Medicare Fraud on Rise in Mississippi

May 22, 2007

Insurance agents have sold fraudulent Medicare plans to an estimated 1,000 Mississippians over the past year, forcing them to spend months untangling the mess to regain coverage under a traditional Medicare program.

State and federal government officials are doing little to stop the unauthorized switches as the problem persists.

For $250 to $500 per person, agents are switching Mississippians 65 and older to Medicare Advantage plans, changing the available doctors, prescriptions and payments.

“They just don’t have a bit of shame,” said Pearl resident Danny Waggoner, whose mother was switched twice from her preferred Medicare plan. “They’re just vultures.”

Last week, a U.S. Senate committee held a hearing on the issue with Medicare officials promising a closer watch in the future.

In Mississippi, an understaffed Insurance Department pulled the license of one Memphis agent.

Many do not learn of a change in plans until they visit a pharmacist or doctor.

Waggoner’s 79-year-old mother learned she was knocked off her Medicare plan after visiting a local pharmacy. She could not buy the prescription ordered.

The ordeal traumatized Waggoner’s mother, who did not want her name used.

“She’s scared that somebody’s going to shoot her in the back” because he’s discussing her case, he said. “She’s scared somebody’s going to come to our house.”

Waggoner said his mother never gave anyone her private information or spoke with an agent about changing plans. He assumes someone bought her personal profile and forged her name on documents.

Waggoner worked through the state departments of Human Services and Insurance to get her reinstated.

“The senior citizens out here, they’re just at the mercy of the Lord,” said Waggoner, former Pearl fire chief.

Many recipients receive coverage for hospital visits through Medicare Part A and doctor visits through Medicare Part B.

A third plan, Medicare Advantage, or Medicare Part C, offers coverage for hospital and doctor care, but access can be limited. The plan operates similar to health maintenance organizations.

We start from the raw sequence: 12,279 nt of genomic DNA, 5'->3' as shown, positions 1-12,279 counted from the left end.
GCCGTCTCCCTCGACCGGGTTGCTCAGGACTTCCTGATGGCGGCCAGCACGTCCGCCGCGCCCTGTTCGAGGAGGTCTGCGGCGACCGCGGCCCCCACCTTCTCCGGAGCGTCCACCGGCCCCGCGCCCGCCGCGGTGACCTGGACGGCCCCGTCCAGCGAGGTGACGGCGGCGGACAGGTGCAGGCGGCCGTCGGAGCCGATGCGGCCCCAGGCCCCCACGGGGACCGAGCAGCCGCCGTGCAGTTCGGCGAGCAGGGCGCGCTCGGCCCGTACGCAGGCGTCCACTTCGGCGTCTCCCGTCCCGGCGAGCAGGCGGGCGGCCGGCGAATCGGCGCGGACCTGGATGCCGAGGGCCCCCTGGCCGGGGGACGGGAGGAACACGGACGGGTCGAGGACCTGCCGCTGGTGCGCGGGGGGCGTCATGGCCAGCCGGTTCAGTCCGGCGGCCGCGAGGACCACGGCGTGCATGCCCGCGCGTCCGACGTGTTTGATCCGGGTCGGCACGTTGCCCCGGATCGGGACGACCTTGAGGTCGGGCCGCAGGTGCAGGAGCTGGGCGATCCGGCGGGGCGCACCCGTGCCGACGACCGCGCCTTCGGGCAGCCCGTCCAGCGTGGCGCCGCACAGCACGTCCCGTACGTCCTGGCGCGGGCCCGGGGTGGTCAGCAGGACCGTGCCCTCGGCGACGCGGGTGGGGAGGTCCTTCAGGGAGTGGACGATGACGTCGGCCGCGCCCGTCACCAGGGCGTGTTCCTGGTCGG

Individuals who sell Medicare Advantage plans must follow strict rules. Salespeople are required to make appointments to discuss plans and cannot make “cold calls.”

Willie Varnado Jr., who sells Medicare Advantage policies in Rankin County, said he buys a list of interested customers and appointments from a broker. He also takes referrals.

He only has difficulty selling the plans after news reports of fraud cases.

“There are so many salesmen out here who are really trying to help people,” Varnado said.

He says Medicare Advantage plans can be a better option for some and pay for eyeglasses and hearing aids – items traditional Medicare does not cover.

“The salesman has to do some extra work if he’s going to do it properly,” Varnado said.

One insurer of Medicare Advantage, WellCare Health Plans, is taking steps to ensure new customers actually want its product.

Rather than call new customers after their enrollment, the company calls prior to their acceptance into the plan, he said. This will allow a WellCare worker to see if the customer understands the switch.

The company has ended contracts with 16 of its 8,000 independent agents for improper sales practices, said spokesman John Aberg. The insurer contracts with a marketing organizations, which hires the agents. Agents are trained and go through criminal background checks.

In Mississippi, fraud began in the northeast counties a year ago. Reports have spread across the state, as well as the nation, since.

Members of Mississippi’s congressional delegation handled countless calls trying to return residents to their original plan.

“We have been successful in getting these folks reinstated on Medicare, but the process takes time,” said Kyle Steward, spokesman for 1st District Rep. Roger Wicker.

There is “bipartisan interest” in the issue, and Wicker, a Republican, has talked with Medicare officials, Steward said.

“Whether it is a case of salespeople not knowing the product or whether they are intentionally misrepresenting, senior citizens are being disadvantaged,” he said.

Last week, a Senate Select Committee on Aging heard testimony from Medicare officials, insurers and state insurance commissioners on the problem.

Medicare officials testified they stepped up oversight and will require Medicare Advantage plans to call customers before they are switched, Steward said.

They also promised civil penalties and termination of contracts if abuses are found. The agency will require “specific and unambiguous language” in the plans’ marketing material in the future, Steward said.

A spokesman for U.S. Sen. Trent Lott urged Mississippians to stay on traditional Medicare plans.

“It’s hard to say how many calls we’ve got,” said Lott’s spokesman, Lee Youngblood. “But it’s been a bunch.”

Information from: The Clarion-Ledger,

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